The Third Third

What REALLY Upsets Me About the Trump Administration?

What upsets me most about this era dominated by the Trump Administration?

I’m trying to prioritize my angst and outrage to stave off the hopelessness and despair that have settled in. To use an unfortunate phrase that Trump successfully weaponized  in 2016 (despite saying so many, many worse things),  I’m thinking I need to examine the whole basket of deplorables as discrete issues, to consider each separate element of what I now experience as a crisis and to think about what I can or can’t, might or might not, do about it.  As it happens, just when I sit down to sort this out, there’s another development in what I see as the dismantling of the democracy — this week the Attorney General’s interference in the Roger Stone trial.  Is this just another distraction, or a core concern?  It feels pretty awful.   Read on.

First, the basics:  I am a registered voter and I vote in every election.  I make financial contributions to specific candidates and to nonprofit groups advocating for women’s rights, civil rights, voting rights, and economic justice.  I try to stay informed, subscribing to three daily newspapers including the New York Times and the Wall Street Journal, an assortment of newsfeeds and The Atlantic, the New Yorker, and The Economist.   I watch hours of network, cable and other political news shows, and follow, occasionally,  a couple of podcasts, e.g., On the Media, Can he do that?, The Daily, and the New Yorker’s Politics and more.  For respite, I read advice columns — Dear Prudence, Dear Abby, Carolyn Hax —and obituaries, saying to myself as I do, “And you think you’ve got problems?”  Perspective, perspective.

But these days, this feels like such an exercise in futility, as if I am merely a good little girl doing all my homework while the teacher pays more attention to the rowdy boys.  As a result, I have a short fuse and an increasingly bad attitude, directed particularly harshly toward those who don’t play by the rules — even on the road and/or in the grocery store aisles.  This is the very definition of impotence: while Rome burns, I’m seething “Excuse me” to someone whose grocery cart is thoughtlessly parked in the way of the cherry-tomatoes-on-the-vine that I want.

Meanwhile, back to where I started:   my analysis of the “real world issues” (not those of my own little world), leads me to acknowledge two existential crises.  

The first is the climate crisis and our failure to harness science and industry to address it.  Actually, it’s worse than that:  the Trump administration has doubled-down on destroying the very earth that gives us life and any future we might hope for.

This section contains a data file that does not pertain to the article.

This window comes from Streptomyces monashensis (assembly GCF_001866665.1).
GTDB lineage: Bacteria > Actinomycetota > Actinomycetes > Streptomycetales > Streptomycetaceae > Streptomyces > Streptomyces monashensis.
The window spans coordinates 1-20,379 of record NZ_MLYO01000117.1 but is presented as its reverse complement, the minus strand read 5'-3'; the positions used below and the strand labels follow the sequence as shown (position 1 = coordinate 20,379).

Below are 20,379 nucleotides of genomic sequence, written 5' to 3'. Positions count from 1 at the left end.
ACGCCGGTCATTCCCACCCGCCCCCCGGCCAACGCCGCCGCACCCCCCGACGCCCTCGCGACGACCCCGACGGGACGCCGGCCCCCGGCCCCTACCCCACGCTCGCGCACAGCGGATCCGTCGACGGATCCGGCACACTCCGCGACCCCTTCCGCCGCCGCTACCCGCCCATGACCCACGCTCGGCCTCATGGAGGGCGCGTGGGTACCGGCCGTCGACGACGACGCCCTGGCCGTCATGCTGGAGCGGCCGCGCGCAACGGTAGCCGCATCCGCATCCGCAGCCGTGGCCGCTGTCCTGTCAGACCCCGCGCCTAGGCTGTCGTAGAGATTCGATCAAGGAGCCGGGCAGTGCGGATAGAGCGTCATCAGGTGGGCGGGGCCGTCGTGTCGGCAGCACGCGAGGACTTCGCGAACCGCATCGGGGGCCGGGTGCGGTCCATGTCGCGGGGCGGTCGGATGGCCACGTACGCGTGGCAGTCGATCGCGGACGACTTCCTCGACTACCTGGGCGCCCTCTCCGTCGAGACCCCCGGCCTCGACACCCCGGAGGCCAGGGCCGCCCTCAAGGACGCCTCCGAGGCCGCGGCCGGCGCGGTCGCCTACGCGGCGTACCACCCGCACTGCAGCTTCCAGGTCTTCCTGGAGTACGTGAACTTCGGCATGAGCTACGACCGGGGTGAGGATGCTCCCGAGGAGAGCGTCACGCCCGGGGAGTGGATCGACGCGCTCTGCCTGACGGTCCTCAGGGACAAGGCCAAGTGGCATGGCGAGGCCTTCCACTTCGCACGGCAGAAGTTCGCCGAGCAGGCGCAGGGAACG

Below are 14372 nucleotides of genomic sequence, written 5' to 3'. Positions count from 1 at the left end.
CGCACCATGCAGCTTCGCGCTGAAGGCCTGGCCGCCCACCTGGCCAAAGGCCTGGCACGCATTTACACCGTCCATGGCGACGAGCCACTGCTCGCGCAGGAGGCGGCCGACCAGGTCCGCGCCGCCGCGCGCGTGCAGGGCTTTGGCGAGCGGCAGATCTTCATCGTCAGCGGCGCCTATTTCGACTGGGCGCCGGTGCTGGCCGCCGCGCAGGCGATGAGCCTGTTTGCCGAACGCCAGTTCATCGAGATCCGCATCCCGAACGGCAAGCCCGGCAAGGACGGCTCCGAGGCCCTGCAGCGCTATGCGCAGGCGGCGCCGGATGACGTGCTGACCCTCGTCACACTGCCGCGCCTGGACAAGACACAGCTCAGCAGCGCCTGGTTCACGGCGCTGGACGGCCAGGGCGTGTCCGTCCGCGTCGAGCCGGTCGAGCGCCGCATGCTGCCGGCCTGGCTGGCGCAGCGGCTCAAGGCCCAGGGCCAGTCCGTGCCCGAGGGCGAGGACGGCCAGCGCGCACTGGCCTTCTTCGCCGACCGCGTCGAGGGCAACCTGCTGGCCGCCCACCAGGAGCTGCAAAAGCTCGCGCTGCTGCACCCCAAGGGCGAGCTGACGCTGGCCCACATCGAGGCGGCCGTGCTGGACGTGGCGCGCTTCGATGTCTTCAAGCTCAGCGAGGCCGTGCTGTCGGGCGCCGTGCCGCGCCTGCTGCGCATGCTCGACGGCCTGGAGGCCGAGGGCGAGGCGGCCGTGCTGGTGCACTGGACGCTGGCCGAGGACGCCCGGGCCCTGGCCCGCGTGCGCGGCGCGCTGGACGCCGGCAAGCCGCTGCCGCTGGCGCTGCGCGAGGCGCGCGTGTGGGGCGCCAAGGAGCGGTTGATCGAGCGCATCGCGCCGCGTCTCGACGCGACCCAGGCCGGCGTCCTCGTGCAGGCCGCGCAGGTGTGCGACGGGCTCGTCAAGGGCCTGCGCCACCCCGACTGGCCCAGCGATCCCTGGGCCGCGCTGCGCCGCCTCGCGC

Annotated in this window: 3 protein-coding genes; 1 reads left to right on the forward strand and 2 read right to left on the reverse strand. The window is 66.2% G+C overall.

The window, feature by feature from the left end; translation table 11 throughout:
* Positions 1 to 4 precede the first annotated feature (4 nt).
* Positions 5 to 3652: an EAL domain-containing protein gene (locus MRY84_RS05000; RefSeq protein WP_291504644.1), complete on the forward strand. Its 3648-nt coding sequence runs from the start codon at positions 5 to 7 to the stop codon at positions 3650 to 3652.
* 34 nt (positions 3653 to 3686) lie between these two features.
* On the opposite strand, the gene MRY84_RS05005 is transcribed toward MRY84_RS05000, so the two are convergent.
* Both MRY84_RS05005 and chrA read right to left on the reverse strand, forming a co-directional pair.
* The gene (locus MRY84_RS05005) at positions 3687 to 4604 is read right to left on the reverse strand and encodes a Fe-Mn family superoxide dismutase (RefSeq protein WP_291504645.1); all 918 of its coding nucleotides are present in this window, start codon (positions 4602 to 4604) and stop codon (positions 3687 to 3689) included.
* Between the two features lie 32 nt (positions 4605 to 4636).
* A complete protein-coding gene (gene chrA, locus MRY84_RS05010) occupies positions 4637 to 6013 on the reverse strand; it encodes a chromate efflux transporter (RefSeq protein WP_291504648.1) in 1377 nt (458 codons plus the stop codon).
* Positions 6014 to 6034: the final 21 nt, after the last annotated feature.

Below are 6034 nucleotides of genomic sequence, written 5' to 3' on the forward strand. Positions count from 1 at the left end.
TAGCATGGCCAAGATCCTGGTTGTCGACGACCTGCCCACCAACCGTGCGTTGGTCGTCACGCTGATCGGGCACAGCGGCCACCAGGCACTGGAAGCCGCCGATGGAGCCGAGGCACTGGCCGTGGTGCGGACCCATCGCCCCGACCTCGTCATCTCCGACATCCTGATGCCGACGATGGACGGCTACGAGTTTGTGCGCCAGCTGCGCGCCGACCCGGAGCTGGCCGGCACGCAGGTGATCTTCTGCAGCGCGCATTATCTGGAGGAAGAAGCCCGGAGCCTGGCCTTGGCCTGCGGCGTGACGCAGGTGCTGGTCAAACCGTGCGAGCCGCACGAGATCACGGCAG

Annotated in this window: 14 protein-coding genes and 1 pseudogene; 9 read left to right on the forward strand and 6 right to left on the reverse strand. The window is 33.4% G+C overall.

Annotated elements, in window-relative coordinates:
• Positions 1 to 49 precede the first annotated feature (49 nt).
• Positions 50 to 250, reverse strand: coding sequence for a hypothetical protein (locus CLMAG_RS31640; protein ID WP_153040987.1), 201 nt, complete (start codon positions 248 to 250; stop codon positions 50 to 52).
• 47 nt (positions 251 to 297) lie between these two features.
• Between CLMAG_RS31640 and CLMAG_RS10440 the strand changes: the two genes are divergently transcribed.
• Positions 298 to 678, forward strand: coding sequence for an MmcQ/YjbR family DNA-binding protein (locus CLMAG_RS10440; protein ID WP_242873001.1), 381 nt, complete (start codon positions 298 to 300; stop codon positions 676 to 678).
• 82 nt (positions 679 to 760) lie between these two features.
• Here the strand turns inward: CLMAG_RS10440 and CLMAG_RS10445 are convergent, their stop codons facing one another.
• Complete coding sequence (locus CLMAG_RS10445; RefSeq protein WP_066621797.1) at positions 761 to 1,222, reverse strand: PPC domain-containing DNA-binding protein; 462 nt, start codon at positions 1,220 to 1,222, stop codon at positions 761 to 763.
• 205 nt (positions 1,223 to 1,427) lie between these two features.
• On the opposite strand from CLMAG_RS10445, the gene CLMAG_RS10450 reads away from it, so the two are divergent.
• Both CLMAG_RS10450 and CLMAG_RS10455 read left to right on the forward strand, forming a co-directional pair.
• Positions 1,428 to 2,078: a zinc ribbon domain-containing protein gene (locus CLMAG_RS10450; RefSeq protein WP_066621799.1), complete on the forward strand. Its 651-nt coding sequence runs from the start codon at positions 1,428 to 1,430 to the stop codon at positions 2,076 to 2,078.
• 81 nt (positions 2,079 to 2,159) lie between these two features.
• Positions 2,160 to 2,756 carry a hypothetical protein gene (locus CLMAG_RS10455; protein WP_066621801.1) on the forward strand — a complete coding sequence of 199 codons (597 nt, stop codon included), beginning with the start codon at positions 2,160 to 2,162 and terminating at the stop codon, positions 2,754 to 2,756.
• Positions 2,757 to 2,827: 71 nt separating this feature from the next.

The second is more personal.  It concerns the abandonment, actually the Trump Administration’s  repudiation of truth and reason and the concomitant divorce of meaning from words and moral, democratic (small d) values.  All that we once learned — and believed — was “self-evident,” has been sullied beyond recognition, used in the service of an autocrat’s agenda.  Disinformation (Do read The 2020 Election will be a War of Disinformation  by McKay Coppins) has hijacked the media and rendered obsolete the “informed electorate" responsible journalism strives to serve.  It’s as if nothing I say or do, nothing I have known or believed over six-plus decades, matters anymore.  And as I watch those few brave souls in positions of more power than I stand up for these values and beliefs, only to be struck down, dismissed, mocked, slandered and worse, I realize this nihilism is pervasive and, perhaps, the scariest thing of all. 

By virtue of age alone, it is common for women in the third third of their lives to be made to feel as if we are invisible and irrelevant.  I think it’s important to remind ourselves that our votes count just as much as anyone else’s (well, except for that whole electoral college thing) and our dollars spend just as well as anyone else’s and that the stakes are too high for us to go "gentle" into that dark night.  “Rage, rage,” the poet Dylan Thomas advises, telling me what I need to know about the function of my despair.  

As for what to do, vis-á-vis the climate crisis, we’re taking an environmental accounting of our household and pledging to do better — investing responsibly, moving toward electric cars, reducing water and electricity use, researching carbon offsets when we travel — and we’re prodding elected officials and political candidates at every level to do more, too.  

On the issue of truth, I will continue to research, study and write.  And to speak my truth to power and to my friends.  I’m also inclined to redirect some of my energy to learning something new, to feeding my soul and psyche with poetry or history or music or the Spanish language and spend a little less time, as my sister suggested after my most recent rant, obsessing about the politics playing out on TV.

Please share how you’re coping.

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